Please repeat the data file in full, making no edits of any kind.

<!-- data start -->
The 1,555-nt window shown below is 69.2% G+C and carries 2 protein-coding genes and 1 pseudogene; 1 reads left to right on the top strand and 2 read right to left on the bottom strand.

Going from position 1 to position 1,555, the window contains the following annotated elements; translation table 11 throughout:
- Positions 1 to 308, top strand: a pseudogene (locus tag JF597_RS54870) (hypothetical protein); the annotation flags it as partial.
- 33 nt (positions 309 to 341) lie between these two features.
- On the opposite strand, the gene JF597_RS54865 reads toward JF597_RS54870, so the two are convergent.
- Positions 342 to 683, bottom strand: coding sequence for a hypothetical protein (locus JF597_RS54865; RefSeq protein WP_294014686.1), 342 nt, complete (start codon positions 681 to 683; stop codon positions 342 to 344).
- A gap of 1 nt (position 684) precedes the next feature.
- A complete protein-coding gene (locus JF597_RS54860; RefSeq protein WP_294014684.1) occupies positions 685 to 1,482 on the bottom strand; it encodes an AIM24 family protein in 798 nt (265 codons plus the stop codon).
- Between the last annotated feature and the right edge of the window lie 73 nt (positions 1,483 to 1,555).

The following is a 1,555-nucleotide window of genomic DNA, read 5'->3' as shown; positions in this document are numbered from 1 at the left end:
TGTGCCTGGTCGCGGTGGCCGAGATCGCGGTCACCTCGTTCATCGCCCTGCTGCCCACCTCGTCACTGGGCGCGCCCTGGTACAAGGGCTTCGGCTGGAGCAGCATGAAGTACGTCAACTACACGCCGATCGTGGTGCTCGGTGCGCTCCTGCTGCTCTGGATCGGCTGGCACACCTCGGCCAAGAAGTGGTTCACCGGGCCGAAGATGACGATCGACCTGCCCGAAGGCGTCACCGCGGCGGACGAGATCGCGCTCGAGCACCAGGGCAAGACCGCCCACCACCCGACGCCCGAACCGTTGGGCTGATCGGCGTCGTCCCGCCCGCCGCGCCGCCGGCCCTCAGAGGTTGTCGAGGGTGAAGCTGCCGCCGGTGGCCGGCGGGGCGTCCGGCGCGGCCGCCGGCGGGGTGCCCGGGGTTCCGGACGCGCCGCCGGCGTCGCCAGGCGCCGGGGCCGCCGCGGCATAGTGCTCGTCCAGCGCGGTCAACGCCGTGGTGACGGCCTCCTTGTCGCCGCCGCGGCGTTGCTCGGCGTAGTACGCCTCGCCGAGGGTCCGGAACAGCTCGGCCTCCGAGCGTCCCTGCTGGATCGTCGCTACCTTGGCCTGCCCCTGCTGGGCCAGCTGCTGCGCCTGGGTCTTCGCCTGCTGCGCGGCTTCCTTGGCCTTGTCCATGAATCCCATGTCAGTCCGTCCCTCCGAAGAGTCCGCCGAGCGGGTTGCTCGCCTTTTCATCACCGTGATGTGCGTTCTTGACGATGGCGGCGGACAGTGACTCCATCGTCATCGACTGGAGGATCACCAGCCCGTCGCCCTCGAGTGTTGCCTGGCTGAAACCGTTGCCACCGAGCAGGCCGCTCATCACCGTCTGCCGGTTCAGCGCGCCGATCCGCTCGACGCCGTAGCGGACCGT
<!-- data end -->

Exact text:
The 1,555-nt window shown below is 69.2% G+C and carries 2 protein-coding genes and 1 pseudogene; 1 reads left to right on the top strand and 2 read right to left on the bottom strand.

Going from position 1 to position 1,555, the window contains the following annotated elements; translation table 11 throughout:
- Positions 1 to 308, top strand: a pseudogene (locus tag JF597_RS54870) (hypothetical protein); the annotation flags it as partial.
- 33 nt (positions 309 to 341) lie between these two features.
- On the opposite strand, the gene JF597_RS54865 reads toward JF597_RS54870, so the two are convergent.
- Positions 342 to 683, bottom strand: coding sequence for a hypothetical protein (locus JF597_RS54865; RefSeq protein WP_294014686.1), 342 nt, complete (start codon positions 681 to 683; stop codon positions 342 to 344).
- A gap of 1 nt (position 684) precedes the next feature.
- A complete protein-coding gene (locus JF597_RS54860; RefSeq protein WP_294014684.1) occupies positions 685 to 1,482 on the bottom strand; it encodes an AIM24 family protein in 798 nt (265 codons plus the stop codon).
- Between the last annotated feature and the right edge of the window lie 73 nt (positions 1,483 to 1,555).

The following is a 1,555-nucleotide window of genomic DNA, read 5'->3' as shown; positions in this document are numbered from 1 at the left end:
TGTGCCTGGTCGCGGTGGCCGAGATCGCGGTCACCTCGTTCATCGCCCTGCTGCCCACCTCGTCACTGGGCGCGCCCTGGTACAAGGGCTTCGGCTGGAGCAGCATGAAGTACGTCAACTACACGCCGATCGTGGTGCTCGGTGCGCTCCTGCTGCTCTGGATCGGCTGGCACACCTCGGCCAAGAAGTGGTTCACCGGGCCGAAGATGACGATCGACCTGCCCGAAGGCGTCACCGCGGCGGACGAGATCGCGCTCGAGCACCAGGGCAAGACCGCCCACCACCCGACGCCCGAACCGTTGGGCTGATCGGCGTCGTCCCGCCCGCCGCGCCGCCGGCCCTCAGAGGTTGTCGAGGGTGAAGCTGCCGCCGGTGGCCGGCGGGGCGTCCGGCGCGGCCGCCGGCGGGGTGCCCGGGGTTCCGGACGCGCCGCCGGCGTCGCCAGGCGCCGGGGCCGCCGCGGCATAGTGCTCGTCCAGCGCGGTCAACGCCGTGGTGACGGCCTCCTTGTCGCCGCCGCGGCGTTGCTCGGCGTAGTACGCCTCGCCGAGGGTCCGGAACAGCTCGGCCTCCGAGCGTCCCTGCTGGATCGTCGCTACCTTGGCCTGCCCCTGCTGGGCCAGCTGCTGCGCCTGGGTCTTCGCCTGCTGCGCGGCTTCCTTGGCCTTGTCCATGAATCCCATGTCAGTCCGTCCCTCCGAAGAGTCCGCCGAGCGGGTTGCTCGCCTTTTCATCACCGTGATGTGCGTTCTTGACGATGGCGGCGGACAGTGACTCCATCGTCATCGACTGGAGGATCACCAGCCCGTCGCCCTCGAGTGTTGCCTGGCTGAAACCGTTGCCACCGAGCAGGCCGCTCATCACCGTCTGCCGGTTCAGCGCGCCGATCCGCTCGACGCCGTAGCGGACCGT